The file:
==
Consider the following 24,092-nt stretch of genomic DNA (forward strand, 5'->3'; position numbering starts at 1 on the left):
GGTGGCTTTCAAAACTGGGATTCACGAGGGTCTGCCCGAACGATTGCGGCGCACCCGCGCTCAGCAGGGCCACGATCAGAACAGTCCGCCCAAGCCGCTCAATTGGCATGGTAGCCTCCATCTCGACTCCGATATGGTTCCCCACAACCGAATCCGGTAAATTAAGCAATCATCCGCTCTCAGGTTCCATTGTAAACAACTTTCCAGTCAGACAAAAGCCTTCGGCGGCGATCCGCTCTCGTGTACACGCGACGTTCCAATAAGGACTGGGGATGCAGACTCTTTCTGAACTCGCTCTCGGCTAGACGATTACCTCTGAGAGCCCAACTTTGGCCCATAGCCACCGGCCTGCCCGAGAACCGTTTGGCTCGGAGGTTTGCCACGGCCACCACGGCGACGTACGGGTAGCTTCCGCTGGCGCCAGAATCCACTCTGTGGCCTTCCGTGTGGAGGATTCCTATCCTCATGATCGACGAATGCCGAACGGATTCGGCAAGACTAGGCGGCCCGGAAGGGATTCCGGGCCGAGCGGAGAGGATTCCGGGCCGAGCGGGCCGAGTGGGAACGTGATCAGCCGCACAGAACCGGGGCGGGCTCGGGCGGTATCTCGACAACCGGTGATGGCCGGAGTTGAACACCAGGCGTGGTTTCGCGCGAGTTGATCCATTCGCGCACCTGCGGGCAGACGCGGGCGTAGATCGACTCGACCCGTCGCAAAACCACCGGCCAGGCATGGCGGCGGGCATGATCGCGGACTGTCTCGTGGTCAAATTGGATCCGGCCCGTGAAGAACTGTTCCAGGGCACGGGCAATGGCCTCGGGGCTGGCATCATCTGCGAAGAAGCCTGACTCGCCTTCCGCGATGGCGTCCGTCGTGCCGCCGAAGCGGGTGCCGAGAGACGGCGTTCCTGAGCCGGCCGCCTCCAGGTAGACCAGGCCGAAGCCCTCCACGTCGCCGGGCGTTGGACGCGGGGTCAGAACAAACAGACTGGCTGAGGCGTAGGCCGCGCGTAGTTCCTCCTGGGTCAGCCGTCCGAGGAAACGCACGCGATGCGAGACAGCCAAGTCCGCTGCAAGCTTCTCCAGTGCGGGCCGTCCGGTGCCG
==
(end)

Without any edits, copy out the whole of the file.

Consider the following 24,092-nt stretch of genomic DNA (forward strand, 5'->3'; position numbering starts at 1 on the left):
GGTGGCTTTCAAAACTGGGATTCACGAGGGTCTGCCCGAACGATTGCGGCGCACCCGCGCTCAGCAGGGCCACGATCAGAACAGTCCGCCCAAGCCGCTCAATTGGCATGGTAGCCTCCATCTCGACTCCGATATGGTTCCCCACAACCGAATCCGGTAAATTAAGCAATCATCCGCTCTCAGGTTCCATTGTAAACAACTTTCCAGTCAGACAAAAGCCTTCGGCGGCGATCCGCTCTCGTGTACACGCGACGTTCCAATAAGGACTGGGGATGCAGACTCTTTCTGAACTCGCTCTCGGCTAGACGATTACCTCTGAGAGCCCAACTTTGGCCCATAGCCACCGGCCTGCCCGAGAACCGTTTGGCTCGGAGGTTTGCCACGGCCACCACGGCGACGTACGGGTAGCTTCCGCTGGCGCCAGAATCCACTCTGTGGCCTTCCGTGTGGAGGATTCCTATCCTCATGATCGACGAATGCCGAACGGATTCGGCAAGACTAGGCGGCCCGGAAGGGATTCCGGGCCGAGCGGAGAGGATTCCGGGCCGAGCGGGCCGAGTGGGAACGTGATCAGCCGCACAGAACCGGGGCGGGCTCGGGCGGTATCTCGACAACCGGTGATGGCCGGAGTTGAACACCAGGCGTGGTTTCGCGCGAGTTGATCCATTCGCGCACCTGCGGGCAGACGCGGGCGTAGATCGACTCGACCCGTCGCAAAACCACCGGCCAGGCATGGCGGCGGGCATGATCGCGGACTGTCTCGTGGTCAAATTGGATCCGGCCCGTGAAGAACTGTTCCAGGGCACGGGCAATGGCCTCGGGGCTGGCATCATCTGCGAAGAAGCCTGACTCGCCTTCCGCGATGGCGTCCGTCGTGCCGCCGAAGCGGGTGCCGAGAGACGGCGTTCCTGAGCCGGCCGCCTCCAGGTAGACCAGGCCGAAGCCCTCCACGTCGCCGGGCGTTGGACGCGGGGTCAGAACAAACAGACTGGCTGAGGCGTAGGCCGCGCGTAGTTCCTCCTGGGTCAGCCGTCCGAGGAAACGCACGCGATGCGAGACAGCCAAGTCCGCTGCAAGCTTCTCCAGTGCGGGCCGTCCGGTGCCG